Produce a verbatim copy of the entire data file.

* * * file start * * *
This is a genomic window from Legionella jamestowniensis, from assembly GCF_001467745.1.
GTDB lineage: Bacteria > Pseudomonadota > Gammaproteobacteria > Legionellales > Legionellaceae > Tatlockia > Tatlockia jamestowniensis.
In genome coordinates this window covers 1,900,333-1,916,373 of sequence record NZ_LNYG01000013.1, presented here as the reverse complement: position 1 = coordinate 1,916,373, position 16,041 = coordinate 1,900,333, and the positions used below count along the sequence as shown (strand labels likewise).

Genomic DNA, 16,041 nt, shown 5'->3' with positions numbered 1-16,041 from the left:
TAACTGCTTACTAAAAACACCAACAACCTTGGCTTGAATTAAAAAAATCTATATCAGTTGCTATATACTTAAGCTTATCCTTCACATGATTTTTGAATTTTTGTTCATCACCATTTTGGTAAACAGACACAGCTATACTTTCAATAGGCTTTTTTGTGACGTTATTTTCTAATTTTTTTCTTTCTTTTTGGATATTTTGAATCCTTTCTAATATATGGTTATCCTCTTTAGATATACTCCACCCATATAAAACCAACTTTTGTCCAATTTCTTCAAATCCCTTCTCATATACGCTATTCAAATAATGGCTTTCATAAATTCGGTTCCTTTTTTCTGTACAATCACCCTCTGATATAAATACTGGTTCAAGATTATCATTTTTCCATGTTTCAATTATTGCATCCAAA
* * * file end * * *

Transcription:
This is a genomic window from Legionella jamestowniensis, from assembly GCF_001467745.1.
GTDB lineage: Bacteria > Pseudomonadota > Gammaproteobacteria > Legionellales > Legionellaceae > Tatlockia > Tatlockia jamestowniensis.
In genome coordinates this window covers 1,900,333-1,916,373 of sequence record NZ_LNYG01000013.1, presented here as the reverse complement: position 1 = coordinate 1,916,373, position 16,041 = coordinate 1,900,333, and the positions used below count along the sequence as shown (strand labels likewise).

Genomic DNA, 16,041 nt, shown 5'->3' with positions numbered 1-16,041 from the left:
TAACTGCTTACTAAAAACACCAACAACCTTGGCTTGAATTAAAAAAATCTATATCAGTTGCTATATACTTAAGCTTATCCTTCACATGATTTTTGAATTTTTGTTCATCACCATTTTGGTAAACAGACACAGCTATACTTTCAATAGGCTTTTTTGTGACGTTATTTTCTAATTTTTTTCTTTCTTTTTGGATATTTTGAATCCTTTCTAATATATGGTTATCCTCTTTAGATATACTCCACCCATATAAAACCAACTTTTGTCCAATTTCTTCAAATCCCTTCTCATATACGCTATTCAAATAATGGCTTTCATAAATTCGGTTCCTTTTTTCTGTACAATCACCCTCTGATATAAATACTGGTTCAAGATTATCATTTTTCCATGTTTCAATTATTGCATCCAAA